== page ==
If there is anyone who has any information pertaining to the case, they are encouraged to contact the B.P.D. Homicide Unit @ 254-1764 or Crime Stoppers @ 254-7777.
All around the warehouse, thousands of boxes began filling up with white bags filled with toys, clothes and other gifts for needy children. “I was here when this room was empty,” said Christine Smith who is a Major with the Salvation Army. “To look around now and see all the gifts, it's just amazing." Her husband, Major Todd Smith, agreed. “It’s not so much about toys because we all love getting presents,” Smith said. “But they realize someone's remembered them.'”
Just outside the warehouse loading dock, a van with the Birmingham Water Works board arrives loaded down with black bags filled with gifts. “I think it's good. Everyone needs to give a hand when they can,” said Eric King, who works to unload the bags. “We've been blessed. We should bless someone else." His co-worker, Eddie Gray said his department focused on one child and got excited about taking part. “You kind of have to watch yourself. You can get caught up,” Gray said. “You feel like they're your own kids because no one wants to leave any kid behind or without."
For the fifth year, Maggie McConnell has volunteered to help and says she is amazed at how folks have continued to be so generous, in spite of a tight economy. Part of her duties are to verify gifts, giving her a sneak peak at the joy she hopes the kids will feel. “Some of these children wouldn't get anything and how sad would that be?” McConnell said while bagging toys. “So the fact you know on Christmas morning, these kids will find that Santa has indeed arrived is great.”
Gifts bought for an angel from the Salvation Army Angel Tree needed to be returned to Colonial Brookwood Village by Saturday, December 12th. You can also drop off a toy at Chick-Fil-A through December 19th or donate cash at Lowe's.
Among the marchers was Mya Cooks who braved the cold weather to be a part of the parade. "Happy, because I reached it. So I could march in the parade,” Mya said.
This is the second year for the parade. One proud mother was glad to see her son participate. "It's very exciting. He is excited about this as I am. It just teaches them if they keep going, striving for what they are doing they will be awarded," Ghia Lee said.
Students who watched on the sidelines hope to be a part of the parade next year. The goal out here at Center Point Elementary is to make this parade even bigger next year. Certainly seven-year-old Mya has already established her goals for her accomplishments.
Mya already has her goals set for life."A teacher and a doctor," Mya said
BIRMINGHAM, AL (WBRC) – Refunds are closer for Jefferson County workers. DeKalb County Judge David Rains has issued an order for the county to put $38
"We would like to have it back for sure. I don't see it coming," Johnathon Henderson said.
One of the attorneys who filed the lawsuit which lead to the tax being declared illegal says Rains’ order is good news for taxpayers. "I think it's fantastic. What it means, we will be getting money into the hands of people of Jefferson County early next year," Jim McFerrin said.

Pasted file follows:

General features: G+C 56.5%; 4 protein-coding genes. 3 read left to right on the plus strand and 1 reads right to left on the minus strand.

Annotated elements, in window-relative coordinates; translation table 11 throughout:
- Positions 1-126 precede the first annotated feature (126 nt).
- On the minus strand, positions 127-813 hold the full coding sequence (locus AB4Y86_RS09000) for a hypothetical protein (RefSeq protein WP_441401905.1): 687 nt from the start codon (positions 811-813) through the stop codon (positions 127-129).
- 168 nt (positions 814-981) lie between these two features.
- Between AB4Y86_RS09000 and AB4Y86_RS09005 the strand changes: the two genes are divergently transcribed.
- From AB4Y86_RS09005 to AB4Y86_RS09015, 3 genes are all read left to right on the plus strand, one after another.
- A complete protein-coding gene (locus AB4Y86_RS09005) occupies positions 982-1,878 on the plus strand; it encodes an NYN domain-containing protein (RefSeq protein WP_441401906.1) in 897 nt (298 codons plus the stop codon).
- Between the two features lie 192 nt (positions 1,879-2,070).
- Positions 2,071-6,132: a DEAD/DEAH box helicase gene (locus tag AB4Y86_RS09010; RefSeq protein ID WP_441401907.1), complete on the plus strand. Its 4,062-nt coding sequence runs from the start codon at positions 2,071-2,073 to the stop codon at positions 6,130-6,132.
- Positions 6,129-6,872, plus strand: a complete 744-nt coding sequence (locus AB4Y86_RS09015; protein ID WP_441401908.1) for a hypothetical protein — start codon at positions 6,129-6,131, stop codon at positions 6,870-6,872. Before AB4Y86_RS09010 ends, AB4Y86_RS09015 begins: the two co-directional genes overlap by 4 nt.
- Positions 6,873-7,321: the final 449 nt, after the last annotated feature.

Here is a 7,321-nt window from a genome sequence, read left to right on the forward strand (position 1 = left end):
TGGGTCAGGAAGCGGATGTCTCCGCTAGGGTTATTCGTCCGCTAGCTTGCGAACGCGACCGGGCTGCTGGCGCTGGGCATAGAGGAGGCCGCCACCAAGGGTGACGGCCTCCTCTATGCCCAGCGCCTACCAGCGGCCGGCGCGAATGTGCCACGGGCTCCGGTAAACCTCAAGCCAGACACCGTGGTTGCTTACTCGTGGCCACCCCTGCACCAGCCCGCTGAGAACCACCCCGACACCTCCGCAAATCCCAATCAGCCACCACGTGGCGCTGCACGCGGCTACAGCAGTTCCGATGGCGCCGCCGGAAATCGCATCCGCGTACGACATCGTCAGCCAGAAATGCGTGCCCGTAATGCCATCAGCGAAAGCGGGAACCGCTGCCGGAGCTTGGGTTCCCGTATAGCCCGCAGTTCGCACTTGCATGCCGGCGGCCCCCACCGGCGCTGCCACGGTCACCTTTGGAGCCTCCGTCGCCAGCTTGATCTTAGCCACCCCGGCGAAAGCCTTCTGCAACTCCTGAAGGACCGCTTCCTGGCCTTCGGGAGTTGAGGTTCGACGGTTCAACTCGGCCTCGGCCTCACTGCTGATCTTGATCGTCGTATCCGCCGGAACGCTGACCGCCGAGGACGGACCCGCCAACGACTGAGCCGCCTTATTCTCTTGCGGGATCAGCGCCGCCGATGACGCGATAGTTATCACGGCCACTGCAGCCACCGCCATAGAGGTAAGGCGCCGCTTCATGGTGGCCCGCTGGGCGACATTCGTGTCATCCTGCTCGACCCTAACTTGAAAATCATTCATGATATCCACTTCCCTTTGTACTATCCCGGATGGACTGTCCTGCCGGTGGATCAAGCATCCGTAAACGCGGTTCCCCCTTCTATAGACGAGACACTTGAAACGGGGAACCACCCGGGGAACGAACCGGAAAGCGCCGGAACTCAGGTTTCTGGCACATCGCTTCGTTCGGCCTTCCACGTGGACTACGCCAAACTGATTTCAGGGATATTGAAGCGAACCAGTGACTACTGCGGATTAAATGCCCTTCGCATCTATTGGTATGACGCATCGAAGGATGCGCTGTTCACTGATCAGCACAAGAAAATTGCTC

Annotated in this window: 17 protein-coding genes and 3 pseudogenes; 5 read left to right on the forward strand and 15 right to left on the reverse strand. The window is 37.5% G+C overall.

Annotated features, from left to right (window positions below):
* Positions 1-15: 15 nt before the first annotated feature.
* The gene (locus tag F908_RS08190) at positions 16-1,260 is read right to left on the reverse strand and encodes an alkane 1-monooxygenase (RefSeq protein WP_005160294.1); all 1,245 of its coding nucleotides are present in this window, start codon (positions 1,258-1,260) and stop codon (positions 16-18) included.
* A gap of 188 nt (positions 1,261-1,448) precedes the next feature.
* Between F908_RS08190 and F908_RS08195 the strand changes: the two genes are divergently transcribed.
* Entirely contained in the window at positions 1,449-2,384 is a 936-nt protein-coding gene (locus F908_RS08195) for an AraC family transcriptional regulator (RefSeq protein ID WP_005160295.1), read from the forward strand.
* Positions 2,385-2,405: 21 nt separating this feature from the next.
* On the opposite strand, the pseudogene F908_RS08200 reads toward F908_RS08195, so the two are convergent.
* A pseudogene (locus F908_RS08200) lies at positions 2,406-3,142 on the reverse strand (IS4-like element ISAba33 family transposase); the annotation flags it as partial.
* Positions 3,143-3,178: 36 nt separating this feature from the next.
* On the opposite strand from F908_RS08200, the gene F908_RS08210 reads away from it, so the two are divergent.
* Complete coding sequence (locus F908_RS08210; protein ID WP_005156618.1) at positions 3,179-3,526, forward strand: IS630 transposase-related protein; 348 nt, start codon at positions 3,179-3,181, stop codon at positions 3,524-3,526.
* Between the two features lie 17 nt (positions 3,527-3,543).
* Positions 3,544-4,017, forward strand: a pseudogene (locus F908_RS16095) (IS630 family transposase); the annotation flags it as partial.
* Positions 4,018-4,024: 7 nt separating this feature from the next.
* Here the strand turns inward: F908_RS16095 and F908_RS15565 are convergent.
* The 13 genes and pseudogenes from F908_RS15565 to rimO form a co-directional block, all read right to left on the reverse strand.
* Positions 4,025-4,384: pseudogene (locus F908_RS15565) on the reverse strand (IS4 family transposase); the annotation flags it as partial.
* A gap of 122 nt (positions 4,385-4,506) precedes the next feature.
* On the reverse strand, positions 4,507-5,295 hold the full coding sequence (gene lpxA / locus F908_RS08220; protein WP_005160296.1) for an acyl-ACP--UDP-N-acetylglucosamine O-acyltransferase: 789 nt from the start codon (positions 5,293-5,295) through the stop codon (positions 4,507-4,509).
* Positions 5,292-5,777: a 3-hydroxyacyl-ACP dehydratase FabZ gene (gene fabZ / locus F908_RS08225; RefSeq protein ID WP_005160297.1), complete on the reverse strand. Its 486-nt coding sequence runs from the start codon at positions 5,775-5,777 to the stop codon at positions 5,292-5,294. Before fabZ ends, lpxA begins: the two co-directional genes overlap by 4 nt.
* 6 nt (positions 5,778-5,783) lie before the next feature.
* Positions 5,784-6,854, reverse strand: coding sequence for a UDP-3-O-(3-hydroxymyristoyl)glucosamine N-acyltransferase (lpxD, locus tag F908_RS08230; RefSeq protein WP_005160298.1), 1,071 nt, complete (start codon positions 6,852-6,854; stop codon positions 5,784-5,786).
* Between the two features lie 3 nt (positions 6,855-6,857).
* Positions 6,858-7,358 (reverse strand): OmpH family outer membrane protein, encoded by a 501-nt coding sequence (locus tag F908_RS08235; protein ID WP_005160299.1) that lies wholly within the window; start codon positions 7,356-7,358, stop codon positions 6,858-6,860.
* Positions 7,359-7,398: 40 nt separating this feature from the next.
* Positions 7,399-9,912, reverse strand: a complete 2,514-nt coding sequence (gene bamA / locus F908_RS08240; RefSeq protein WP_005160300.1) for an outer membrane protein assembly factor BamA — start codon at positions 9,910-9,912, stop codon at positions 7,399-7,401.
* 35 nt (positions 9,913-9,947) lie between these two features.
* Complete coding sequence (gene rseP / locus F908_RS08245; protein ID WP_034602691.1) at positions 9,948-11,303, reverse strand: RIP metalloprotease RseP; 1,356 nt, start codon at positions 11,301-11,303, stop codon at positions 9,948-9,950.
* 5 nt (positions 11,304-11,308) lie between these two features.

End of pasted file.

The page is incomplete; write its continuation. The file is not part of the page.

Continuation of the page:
A Birmingham attorney has been appointed by Judge Rains to oversee the refund process. Ed Gentle has handled refunds for massive class action judgements in the past. This includes breast implants and the Anniston pcb cases. Gentle says refunding $38 million can be done. "It's not hard but it will be a lot of math. It involves a lot of claimants. We have 15-thousand employers and 300-thousand employees," Gentle said.
Gentle says after getting money it should take about 90 days. But, there could be a delay, earlier this week Jefferson County Commission President Bettye Fine Collins says the county could appeal the judge's order. "It will be a matter for the commission to decide but I would hope if the judge's order goes against us we would appeal to the Supreme Court," Collins said
McFerrin says that would be a waste of taxpayers’ dollars in legal fees."You can appeal all you want to; the people of Jefferson County want their money. They deserve to get their money."McFerrin said.
Judge Rains still must decide if additional millions should be added to the refund and what legal fees McFerrin and his partners should get.
Officials are looking into an alleged sexual assault in Vance. The victim identified the officer as the suspect.
No arrests have been made.
The officer has been placed on administrative leave with pay until an investigation is complete.
According to the police chief, the officer pulled a car over and the person in the car shot at the officer. The officer fired back, hitting the suspect. The suspect was flown to a Birmingham hospital with critical injuries.
This is the second police-involved shooting in Gadsden this year.
A grand jury cleared the officer involved in the first shooting.
On Saturday, one candidate withdrew and another was eliminated.
Kathy Augustine, who is currently the Deputy Superintendent of the Atlanta Public School system, withdrew her bid Saturday.
The school board then voted to eliminate Deborah Horn. Horn came under some scrutiny because she had a past working relationship with Board President W.J. Maye.
Board member April Williams says the top three candidates seem promising.